For more healthy eating advice please visit my website http://www.nutrition-coach.co.uk/
“Must haves” for a healthy balanced diet
Do you think you eat a balanced diet or are you confused about what a balanced diet looks like?
I’m seeing more and more clients who seem lost and confused about what to eat and what not to eat
- Reduce your risk of heart disease and high blood pressure
- Reduce your chances of getting cancer
- Give you more energy
- Keep you well
- improve weight loss
- Improve your bowel health
- Your skin, nails and hair look healthier
The two key elements to a healthy balanced diet are:
- Eat the right amount of food for how active you are, and
- Eat a variety of foods – this is where the ‘balance’ comes in
The “Must haves” for a healthy balanced diet should include:
- Plenty of fruit and vegetables – at least 5 portions a day. Think ‘A rainbow of colour’. And if its convenient use fresh, frozen or tinned
- Fruit like grapefruit or melon eaten before a meal can help fill you up so you are less likely to overeat on higher calorie foods
- Small amounts of bread, rice, potatoes, pasta and other starchy foods (choosing wholegrain varieties when possible)
- Some milk, dairy or plant-based alternative likes (soya, oat, nut etc). Aim for 3 servings a day.
- Sufficient protein such as tofu, Quorn, quinoa, nuts, beans, meat, fish, eggs. Aim to eat low fat protein at every main meal.
- Just a small amount of foods high in fat, sugar and salt
- Keep within the safe alcohol limits (14 units a week for men and women). Its also advised to have alcohol free days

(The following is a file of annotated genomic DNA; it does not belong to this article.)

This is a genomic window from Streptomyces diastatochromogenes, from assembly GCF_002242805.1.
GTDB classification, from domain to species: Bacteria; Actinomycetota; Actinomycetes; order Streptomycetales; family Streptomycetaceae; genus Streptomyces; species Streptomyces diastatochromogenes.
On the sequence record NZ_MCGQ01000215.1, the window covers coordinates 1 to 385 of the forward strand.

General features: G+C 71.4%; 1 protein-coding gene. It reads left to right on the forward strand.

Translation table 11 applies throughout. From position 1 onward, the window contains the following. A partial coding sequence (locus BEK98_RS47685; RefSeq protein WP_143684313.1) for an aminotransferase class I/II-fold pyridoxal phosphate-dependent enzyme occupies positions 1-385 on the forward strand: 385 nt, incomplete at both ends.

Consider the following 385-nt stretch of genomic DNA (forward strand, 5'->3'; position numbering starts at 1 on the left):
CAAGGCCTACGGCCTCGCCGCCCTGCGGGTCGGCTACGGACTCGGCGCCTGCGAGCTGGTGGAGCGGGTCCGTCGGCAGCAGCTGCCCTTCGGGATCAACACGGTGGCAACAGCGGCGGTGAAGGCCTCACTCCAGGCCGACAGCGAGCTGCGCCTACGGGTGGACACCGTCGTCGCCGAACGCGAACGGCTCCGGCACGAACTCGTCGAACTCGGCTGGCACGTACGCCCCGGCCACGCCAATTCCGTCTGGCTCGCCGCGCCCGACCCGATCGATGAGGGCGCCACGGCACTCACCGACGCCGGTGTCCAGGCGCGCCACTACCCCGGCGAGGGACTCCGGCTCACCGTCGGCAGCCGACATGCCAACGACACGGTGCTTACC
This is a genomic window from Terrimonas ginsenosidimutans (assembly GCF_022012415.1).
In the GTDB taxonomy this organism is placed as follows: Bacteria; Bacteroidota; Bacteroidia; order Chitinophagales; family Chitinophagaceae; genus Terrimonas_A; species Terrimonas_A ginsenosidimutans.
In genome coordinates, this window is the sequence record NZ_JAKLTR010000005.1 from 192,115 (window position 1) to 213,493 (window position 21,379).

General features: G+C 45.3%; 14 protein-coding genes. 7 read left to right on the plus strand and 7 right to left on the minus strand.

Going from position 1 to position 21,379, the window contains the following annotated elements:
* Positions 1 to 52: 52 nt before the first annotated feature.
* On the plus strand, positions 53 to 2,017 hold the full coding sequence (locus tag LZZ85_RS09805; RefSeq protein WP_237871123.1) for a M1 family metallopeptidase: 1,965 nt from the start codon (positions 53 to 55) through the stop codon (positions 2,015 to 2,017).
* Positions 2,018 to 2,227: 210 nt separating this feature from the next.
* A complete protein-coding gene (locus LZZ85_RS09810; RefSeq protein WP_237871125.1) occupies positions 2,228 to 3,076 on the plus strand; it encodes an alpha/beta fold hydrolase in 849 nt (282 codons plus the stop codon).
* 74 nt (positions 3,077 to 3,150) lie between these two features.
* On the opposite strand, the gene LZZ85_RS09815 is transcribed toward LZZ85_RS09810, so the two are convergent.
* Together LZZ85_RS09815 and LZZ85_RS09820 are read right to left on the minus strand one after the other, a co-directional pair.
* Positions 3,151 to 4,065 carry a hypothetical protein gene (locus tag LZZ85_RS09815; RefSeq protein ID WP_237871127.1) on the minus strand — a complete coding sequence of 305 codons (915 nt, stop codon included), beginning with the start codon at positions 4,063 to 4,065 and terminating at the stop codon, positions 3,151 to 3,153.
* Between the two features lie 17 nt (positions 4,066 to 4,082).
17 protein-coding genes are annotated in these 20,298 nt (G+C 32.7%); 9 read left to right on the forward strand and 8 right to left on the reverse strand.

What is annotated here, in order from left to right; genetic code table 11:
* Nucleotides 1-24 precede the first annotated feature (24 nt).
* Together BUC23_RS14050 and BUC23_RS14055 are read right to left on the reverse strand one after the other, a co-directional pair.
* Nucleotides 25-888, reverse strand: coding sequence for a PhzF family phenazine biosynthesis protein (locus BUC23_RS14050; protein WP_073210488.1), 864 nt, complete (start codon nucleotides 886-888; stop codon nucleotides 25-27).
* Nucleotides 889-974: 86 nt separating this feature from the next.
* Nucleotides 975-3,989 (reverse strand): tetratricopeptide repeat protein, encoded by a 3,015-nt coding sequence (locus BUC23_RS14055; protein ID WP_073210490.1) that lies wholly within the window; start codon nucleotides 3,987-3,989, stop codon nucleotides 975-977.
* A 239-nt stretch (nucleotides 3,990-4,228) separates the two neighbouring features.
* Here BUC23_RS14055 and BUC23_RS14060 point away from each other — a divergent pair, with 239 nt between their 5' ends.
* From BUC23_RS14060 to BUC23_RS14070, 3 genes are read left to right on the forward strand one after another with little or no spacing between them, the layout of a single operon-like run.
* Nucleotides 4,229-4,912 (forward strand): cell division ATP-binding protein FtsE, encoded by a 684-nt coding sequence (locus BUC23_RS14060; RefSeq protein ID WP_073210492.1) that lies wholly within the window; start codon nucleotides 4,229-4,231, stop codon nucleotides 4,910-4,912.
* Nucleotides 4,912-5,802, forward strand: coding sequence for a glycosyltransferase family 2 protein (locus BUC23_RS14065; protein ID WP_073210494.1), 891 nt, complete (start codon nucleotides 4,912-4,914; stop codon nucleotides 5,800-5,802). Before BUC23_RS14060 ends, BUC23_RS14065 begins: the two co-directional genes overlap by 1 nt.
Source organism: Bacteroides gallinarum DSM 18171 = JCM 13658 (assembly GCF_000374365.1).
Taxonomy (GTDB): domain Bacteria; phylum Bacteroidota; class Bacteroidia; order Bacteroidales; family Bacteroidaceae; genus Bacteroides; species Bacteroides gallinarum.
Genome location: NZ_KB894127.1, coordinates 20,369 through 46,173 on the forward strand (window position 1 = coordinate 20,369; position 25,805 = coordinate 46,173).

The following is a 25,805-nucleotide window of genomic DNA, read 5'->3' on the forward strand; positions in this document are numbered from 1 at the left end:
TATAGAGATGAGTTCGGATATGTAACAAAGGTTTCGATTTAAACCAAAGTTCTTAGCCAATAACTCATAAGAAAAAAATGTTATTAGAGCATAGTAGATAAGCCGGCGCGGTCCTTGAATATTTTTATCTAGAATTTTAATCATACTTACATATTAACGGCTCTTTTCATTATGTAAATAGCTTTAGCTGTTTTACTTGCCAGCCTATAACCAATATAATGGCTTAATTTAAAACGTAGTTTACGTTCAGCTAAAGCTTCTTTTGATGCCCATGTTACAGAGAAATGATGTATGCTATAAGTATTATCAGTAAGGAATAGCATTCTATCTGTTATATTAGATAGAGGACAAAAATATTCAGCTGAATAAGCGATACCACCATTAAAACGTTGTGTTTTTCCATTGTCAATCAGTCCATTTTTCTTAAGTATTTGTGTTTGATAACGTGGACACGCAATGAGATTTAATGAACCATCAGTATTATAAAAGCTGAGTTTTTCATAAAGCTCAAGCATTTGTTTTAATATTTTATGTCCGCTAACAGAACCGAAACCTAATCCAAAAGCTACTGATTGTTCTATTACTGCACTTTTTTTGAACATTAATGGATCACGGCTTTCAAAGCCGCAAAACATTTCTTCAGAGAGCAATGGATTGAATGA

- Drink plenty of water, about 6-8 glasses (or other fluids) every day: more if you exercise or if the weather is hot
- Green tea contains two compounds; caffeine and catechins, that may boost your metabolism for a couple of hours.
- Stay active – aim for 150 minutes of activity a week. this can include classes at a gym, running, weight training. But equally housework, gardening, walking and dancing can all count too
Some people make the mistake of thinking that because they are eating healthy food they can eat more of it. This can lead to weight gain in the same way that eating unhealthy foods can, because all foods have calories!
Follow this portion guide and you won’t go far wrong
- A healthy 75g serving of protein (tofu, Quorn, quinoa, nuts, beans, meat, fish, eggs) is the same size as the palm of your hand
- A medium potato is the same size as your computer mouse
- A serving of dairy is:
- 200ml of milk or plant based alternative – regardless of full-fat, semi-skimmed or skimmed.
- 30g hard cheese (including non dairy): around the same size as a matchbox
- 150g of plain or fruit yoghurt.
- A medium piece of fruit is the same size as your fist
- A serving of rice is half a teacup or 75g (uncooked), which weighs 125g when cooked
- A serving of pasta is 75g uncooked which weighs 170g when cooked al dente
- A serving of vegetables is about 80g or about 2 tablespoons
- A teaspoon of butter or margarine is the size of the tip of your thumb.
- A unit of alcohol is half a pint of standard strength (3 to 5% ABV) beer, lager or cider, or a single pub measure of spirit. A 175 ml glass of wine is about 2 units and alcopops are about 1.5 units. A bottle of white wine has up to 9 units and 650 calories
If your diet is in a bit of a tailspin, then why not contact me for some nutritional advice